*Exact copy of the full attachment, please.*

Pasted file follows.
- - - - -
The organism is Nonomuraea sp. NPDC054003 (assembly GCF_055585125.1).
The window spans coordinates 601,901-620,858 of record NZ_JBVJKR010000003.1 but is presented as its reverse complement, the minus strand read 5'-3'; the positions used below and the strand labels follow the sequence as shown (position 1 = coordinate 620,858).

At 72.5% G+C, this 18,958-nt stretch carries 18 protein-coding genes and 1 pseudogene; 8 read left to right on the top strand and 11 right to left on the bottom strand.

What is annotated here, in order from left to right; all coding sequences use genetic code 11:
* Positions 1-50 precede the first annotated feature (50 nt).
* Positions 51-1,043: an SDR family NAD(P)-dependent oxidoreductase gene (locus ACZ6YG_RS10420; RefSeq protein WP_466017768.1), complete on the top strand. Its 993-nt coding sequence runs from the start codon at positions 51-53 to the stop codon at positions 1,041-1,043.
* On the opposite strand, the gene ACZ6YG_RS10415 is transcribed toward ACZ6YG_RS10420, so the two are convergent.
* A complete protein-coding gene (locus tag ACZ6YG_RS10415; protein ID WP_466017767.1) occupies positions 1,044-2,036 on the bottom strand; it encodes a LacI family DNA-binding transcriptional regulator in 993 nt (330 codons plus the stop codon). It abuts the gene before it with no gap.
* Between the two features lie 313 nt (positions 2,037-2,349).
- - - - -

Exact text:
The organism is Nonomuraea sp. NPDC054003 (assembly GCF_055585125.1).
The window spans coordinates 601,901-620,858 of record NZ_JBVJKR010000003.1 but is presented as its reverse complement, the minus strand read 5'-3'; the positions used below and the strand labels follow the sequence as shown (position 1 = coordinate 620,858).

At 72.5% G+C, this 18,958-nt stretch carries 18 protein-coding genes and 1 pseudogene; 8 read left to right on the top strand and 11 right to left on the bottom strand.

What is annotated here, in order from left to right; all coding sequences use genetic code 11:
* Positions 1-50 precede the first annotated feature (50 nt).
* Positions 51-1,043: an SDR family NAD(P)-dependent oxidoreductase gene (locus ACZ6YG_RS10420; RefSeq protein WP_466017768.1), complete on the top strand. Its 993-nt coding sequence runs from the start codon at positions 51-53 to the stop codon at positions 1,041-1,043.
* On the opposite strand, the gene ACZ6YG_RS10415 is transcribed toward ACZ6YG_RS10420, so the two are convergent.
* A complete protein-coding gene (locus tag ACZ6YG_RS10415; protein ID WP_466017767.1) occupies positions 1,044-2,036 on the bottom strand; it encodes a LacI family DNA-binding transcriptional regulator in 993 nt (330 codons plus the stop codon). It abuts the gene before it with no gap.
* Between the two features lie 313 nt (positions 2,037-2,349).